Recently I saw an interesting Twitter exchange between a doctor and a medical student around a “recommendation” to a cancer patient to drink Coke. 

The question of course begs, why on earth would a doctor (student or otherwise) recommend that someone with cancer, drink Coke?

Well it’s all to do with cachexia.

Cachexia is as a wasting disorder that causes extreme weight loss – both fat mass and lean body mass. Cachexia is usually associated with serious chronic conditions such as cancer, chronic kidney disease, COPD and AIDS. Cachexia can be caused by both the disease and the treatment of the disease (i.e. chemo). It also has a very strong relationship to poor outcomes, including death.

Despite the strong and consistent association of cachexia with mortality (death), no unifying mechanism has yet been suggested as to why wasting conditions are associated with an exceptionally high mortality risk.

So essentially, despite not knowing exactly why it causes such poor outcomes, it is know that it does and therefore, a very important strategy is to try and prevent excessive weight loss in patients.

Unfortunately, many chronic diseases cause a suppressed appetite, which contributes to the wasting. Trying to encourage someone without an appetite to eat, is not easy. Wide and varied strategies need to be employed.

More often than not, liquid is tolerated better than food, which is why many will opt for a protein-based shake. I prefer to use a protein powder like VPA (either natural or flavoured) however, a lot of people will be offered meal replacements like Ensure. It comes down to preference, tolerance of said shake, energy levels, current energy intake and risk for deficiency.

Sometimes, even a shake can cause queasiness and if food is not being tolerated either, then what? Then the discussion is around what can be tolerated and what will provide some energy so that wasting is slowed.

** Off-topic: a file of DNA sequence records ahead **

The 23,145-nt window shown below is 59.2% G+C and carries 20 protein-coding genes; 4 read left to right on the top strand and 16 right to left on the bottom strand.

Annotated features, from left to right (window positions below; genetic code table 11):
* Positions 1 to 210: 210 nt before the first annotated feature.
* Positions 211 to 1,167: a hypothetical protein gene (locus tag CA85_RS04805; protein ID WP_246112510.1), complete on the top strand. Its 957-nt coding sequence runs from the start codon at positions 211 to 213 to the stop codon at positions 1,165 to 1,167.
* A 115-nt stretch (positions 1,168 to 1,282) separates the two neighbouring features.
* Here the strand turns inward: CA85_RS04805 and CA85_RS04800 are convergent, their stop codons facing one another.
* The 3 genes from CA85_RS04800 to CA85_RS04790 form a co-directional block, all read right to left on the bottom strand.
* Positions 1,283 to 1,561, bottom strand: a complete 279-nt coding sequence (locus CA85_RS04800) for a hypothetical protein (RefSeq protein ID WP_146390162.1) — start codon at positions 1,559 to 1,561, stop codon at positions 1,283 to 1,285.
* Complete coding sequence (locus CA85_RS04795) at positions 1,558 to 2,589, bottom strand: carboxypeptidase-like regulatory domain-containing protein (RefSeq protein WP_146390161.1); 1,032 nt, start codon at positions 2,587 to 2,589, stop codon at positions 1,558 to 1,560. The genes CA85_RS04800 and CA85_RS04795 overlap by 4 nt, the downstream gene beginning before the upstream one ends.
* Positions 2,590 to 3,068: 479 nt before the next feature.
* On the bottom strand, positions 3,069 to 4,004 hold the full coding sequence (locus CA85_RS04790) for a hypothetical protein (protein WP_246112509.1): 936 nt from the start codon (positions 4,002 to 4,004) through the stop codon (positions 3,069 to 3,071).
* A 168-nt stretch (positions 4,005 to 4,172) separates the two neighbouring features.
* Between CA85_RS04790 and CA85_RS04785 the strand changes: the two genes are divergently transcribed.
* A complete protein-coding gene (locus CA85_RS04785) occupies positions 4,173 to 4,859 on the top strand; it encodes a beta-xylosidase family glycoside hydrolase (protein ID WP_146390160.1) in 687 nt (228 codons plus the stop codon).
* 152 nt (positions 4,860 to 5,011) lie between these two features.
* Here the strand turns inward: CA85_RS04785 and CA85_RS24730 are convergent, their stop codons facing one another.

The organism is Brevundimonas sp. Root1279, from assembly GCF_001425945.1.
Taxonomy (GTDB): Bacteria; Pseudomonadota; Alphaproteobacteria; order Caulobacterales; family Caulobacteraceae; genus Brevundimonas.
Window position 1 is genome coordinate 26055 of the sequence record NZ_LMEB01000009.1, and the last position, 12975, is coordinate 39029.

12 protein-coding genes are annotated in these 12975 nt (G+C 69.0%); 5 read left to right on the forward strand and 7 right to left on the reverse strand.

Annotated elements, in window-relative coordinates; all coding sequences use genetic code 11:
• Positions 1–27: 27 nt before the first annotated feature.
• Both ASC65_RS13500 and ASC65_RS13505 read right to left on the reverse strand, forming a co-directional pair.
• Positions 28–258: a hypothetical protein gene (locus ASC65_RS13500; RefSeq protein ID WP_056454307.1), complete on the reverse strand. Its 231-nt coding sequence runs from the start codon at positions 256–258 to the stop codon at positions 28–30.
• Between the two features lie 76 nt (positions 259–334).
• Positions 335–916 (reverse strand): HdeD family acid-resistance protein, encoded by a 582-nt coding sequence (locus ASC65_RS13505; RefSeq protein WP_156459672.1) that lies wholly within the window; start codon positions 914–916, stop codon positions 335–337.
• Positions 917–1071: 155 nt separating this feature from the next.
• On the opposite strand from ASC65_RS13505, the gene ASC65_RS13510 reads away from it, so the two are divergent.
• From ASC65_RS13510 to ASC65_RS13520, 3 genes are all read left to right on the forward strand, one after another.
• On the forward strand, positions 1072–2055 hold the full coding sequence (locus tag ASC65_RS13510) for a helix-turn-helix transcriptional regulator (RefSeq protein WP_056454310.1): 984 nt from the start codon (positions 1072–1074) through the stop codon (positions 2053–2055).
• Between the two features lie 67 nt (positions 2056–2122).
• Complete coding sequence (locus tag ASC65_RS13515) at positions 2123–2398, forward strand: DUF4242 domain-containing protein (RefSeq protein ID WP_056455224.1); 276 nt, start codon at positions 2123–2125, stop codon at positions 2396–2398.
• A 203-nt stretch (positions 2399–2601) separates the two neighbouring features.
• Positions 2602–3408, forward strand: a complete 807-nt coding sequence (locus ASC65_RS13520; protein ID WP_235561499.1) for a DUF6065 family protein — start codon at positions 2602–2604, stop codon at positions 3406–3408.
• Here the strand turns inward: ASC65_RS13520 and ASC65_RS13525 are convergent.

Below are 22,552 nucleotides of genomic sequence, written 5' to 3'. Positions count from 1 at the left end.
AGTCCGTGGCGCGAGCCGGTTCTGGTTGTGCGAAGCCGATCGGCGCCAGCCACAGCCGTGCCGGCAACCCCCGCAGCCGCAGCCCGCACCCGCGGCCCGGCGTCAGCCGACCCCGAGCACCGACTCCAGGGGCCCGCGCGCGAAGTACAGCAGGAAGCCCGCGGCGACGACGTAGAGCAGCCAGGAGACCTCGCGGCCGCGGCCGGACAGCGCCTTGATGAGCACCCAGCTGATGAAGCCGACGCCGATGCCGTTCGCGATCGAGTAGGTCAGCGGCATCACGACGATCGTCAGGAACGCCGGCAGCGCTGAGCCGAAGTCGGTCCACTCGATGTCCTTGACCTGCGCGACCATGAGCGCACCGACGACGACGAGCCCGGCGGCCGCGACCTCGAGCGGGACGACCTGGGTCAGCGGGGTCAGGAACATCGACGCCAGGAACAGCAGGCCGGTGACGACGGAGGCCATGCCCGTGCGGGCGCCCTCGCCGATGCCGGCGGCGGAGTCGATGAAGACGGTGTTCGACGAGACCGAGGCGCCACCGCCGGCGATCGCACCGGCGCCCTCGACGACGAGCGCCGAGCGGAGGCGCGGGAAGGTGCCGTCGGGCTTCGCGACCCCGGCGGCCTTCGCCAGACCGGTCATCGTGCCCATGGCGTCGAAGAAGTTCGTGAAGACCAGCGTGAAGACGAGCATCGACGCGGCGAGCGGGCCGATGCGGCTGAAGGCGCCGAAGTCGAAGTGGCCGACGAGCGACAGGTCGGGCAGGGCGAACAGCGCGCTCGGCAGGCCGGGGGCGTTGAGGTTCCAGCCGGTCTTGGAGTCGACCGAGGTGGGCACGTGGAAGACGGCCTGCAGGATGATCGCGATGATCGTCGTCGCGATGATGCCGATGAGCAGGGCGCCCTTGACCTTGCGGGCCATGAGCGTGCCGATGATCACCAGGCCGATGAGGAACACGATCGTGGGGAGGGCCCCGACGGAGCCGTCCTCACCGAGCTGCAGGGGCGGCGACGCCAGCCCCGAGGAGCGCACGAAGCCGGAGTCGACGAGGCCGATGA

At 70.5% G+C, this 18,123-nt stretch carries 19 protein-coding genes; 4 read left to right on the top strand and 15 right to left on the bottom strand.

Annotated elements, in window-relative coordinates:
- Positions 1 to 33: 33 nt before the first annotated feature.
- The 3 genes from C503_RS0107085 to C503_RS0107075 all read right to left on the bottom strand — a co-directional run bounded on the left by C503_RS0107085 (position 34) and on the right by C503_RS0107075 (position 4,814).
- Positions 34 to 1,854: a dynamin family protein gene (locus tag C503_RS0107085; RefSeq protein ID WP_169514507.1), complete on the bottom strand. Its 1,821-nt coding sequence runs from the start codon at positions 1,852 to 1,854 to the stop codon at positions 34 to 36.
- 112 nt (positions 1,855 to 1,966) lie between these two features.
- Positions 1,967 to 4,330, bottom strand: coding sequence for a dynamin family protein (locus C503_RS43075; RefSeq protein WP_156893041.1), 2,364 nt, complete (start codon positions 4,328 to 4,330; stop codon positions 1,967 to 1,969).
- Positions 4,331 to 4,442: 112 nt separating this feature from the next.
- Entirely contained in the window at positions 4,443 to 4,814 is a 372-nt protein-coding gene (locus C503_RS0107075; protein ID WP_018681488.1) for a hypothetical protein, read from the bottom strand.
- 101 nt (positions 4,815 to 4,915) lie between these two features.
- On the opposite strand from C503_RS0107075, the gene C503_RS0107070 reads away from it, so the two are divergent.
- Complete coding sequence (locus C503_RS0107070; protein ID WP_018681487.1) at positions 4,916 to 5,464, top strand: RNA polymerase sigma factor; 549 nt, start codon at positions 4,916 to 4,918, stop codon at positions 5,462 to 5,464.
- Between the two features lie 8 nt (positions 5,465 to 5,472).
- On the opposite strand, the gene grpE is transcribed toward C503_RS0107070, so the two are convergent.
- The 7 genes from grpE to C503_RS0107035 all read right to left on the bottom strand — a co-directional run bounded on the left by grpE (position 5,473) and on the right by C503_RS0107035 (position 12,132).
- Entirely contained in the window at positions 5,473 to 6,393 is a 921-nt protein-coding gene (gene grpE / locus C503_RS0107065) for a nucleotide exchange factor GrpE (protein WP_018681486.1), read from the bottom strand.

Hence the suggestion for coke. 

But it’s important to understand that this was not the first suggestion. Or even the second. But rather a suggestion when other things are not being tolerated and the patient is risking premature death. That’s how serious it can be. 

Now the doctor airing his grievance was concerned about the Warburg effect, which is essentially the ability of cancer to rewire its metabolism to promote proliferation (growth). The common feature of this altered metabolism is increased glucose uptake and fermentation of glucose to lactate. 

But it is important to understand that a cancer cell is able to do this independently of dietary glucose thanks to a process called gluconeogenesis, and the research into low carb diets (especially ketogenic) and cancer outcomes is fairly limited (and with mixed outcomes). And again, every recommendation has to be client-focused. What use is a ketogenic diet if the client cannot tolerate the intervention? 

It’s also important to note that whilst a ketogenic diet is showing promise, so too are other nutritional strategies. It’s also important to understand that a nutritional therapy is at BEST, a co-therapy designed to improve the efficacy of pharmacological strategies such as chemo. It should never be the primary or solo intervention.

But nutritional therapy is still a vitally important component to a holistic approach to chronic illness (as is structured exercise). 

So what can be done to help people struggling with appetite and at risk of cachexia?

  1. Play around with textures – mashed or stewed food is often tolerated better than solids 
  2. Increase the liquid content of the food – think stews, soups or meal replacements
  3. Try smaller meals more frequently
  4. Play around with carbs and fats. Fats can make a meal feel heavy, causing GI discomfort and therefore, less tolerated. Increasing carbs and reducing fats can reduce nausea and discomfort 
  5. Find a way to get as much protein in as possible – WPI is a perfect source of protein (VPA has a huge range of flavours and WPI combinations)
  6. Go for low satiety foods as the more satiating a meal is, the less hungry they will be (hence why coke was suggested). Sometimes it is worthwhile to keep vitamin, mineral and fibre content low, just to encourage more energy in. 

So whilst it may seem counterintuitive to suggest coke to a cancer patient, when put in the context that cachexia is a very serious medical condition and requires aggressive treatment to prolong life, it makes more sense.

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